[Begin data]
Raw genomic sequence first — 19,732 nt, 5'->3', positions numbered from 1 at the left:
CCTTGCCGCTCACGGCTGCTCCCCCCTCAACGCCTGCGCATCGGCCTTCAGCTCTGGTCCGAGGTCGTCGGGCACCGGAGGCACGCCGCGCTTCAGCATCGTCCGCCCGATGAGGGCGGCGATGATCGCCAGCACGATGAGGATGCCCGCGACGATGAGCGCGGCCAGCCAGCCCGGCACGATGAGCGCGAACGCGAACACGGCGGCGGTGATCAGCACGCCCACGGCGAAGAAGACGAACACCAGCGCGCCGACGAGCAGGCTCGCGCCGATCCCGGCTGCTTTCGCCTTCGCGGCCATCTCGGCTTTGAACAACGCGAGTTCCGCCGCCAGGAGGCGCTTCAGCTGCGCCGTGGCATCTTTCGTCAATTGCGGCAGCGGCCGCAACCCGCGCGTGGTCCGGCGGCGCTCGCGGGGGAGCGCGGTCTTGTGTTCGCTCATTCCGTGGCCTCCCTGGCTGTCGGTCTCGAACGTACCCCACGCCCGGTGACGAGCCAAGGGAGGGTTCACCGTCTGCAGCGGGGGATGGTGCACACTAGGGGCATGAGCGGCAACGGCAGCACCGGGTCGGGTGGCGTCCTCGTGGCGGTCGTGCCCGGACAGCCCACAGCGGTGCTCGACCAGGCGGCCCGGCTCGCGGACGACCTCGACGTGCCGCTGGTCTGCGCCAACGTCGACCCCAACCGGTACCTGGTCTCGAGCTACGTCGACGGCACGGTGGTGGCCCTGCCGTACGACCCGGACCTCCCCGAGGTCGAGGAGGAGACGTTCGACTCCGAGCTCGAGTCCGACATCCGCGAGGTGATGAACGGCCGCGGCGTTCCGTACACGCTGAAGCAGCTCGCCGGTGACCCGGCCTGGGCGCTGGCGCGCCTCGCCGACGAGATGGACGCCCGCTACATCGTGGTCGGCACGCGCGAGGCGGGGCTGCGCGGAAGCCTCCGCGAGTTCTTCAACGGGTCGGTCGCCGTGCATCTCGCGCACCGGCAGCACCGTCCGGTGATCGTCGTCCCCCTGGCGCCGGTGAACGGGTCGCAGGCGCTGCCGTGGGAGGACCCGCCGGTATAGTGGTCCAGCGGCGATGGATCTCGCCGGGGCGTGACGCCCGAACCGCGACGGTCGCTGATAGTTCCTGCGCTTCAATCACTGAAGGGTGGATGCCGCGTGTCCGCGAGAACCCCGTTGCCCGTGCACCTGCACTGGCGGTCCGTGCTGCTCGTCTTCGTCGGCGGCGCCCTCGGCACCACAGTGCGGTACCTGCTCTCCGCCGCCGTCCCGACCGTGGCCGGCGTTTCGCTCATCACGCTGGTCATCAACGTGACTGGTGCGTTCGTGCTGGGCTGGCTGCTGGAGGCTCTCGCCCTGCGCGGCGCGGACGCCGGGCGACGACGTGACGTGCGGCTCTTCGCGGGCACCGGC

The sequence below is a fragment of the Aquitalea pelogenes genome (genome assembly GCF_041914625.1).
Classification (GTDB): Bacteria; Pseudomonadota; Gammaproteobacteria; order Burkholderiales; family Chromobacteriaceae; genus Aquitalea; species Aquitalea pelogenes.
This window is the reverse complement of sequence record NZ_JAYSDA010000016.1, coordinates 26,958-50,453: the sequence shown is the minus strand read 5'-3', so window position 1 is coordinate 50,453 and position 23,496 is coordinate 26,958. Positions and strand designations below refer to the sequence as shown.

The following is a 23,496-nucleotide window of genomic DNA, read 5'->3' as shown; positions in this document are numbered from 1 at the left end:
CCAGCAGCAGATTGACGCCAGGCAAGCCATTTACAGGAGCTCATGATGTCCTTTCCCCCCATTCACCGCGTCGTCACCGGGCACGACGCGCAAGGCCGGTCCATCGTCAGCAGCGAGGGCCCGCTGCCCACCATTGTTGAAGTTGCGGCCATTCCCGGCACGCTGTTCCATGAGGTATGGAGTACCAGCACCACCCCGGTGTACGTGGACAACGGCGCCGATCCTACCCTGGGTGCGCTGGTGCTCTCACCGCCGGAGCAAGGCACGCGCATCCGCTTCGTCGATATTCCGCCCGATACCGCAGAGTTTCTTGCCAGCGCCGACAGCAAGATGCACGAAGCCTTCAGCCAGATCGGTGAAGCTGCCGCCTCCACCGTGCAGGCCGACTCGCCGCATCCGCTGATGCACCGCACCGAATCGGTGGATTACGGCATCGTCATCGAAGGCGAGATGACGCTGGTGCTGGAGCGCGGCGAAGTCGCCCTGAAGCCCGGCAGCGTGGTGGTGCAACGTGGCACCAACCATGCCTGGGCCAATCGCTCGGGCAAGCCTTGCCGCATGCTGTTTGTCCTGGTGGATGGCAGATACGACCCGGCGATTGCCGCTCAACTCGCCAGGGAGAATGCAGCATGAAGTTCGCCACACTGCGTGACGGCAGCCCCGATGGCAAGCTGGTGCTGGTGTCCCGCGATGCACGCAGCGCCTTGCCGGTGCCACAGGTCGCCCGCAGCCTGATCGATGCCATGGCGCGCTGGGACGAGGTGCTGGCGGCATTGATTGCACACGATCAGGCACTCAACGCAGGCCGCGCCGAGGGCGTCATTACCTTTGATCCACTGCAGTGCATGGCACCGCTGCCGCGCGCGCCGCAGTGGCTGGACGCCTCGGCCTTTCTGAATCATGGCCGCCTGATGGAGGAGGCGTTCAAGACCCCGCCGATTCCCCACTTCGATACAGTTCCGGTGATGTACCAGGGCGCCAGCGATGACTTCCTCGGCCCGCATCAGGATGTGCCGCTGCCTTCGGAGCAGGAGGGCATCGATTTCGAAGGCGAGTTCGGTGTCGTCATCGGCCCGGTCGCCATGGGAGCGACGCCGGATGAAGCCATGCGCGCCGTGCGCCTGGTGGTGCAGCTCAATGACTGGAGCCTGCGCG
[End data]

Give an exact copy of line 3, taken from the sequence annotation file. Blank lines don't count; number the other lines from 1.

The sequence below is a fragment of the Aquitalea pelogenes genome (genome assembly GCF_041914625.1).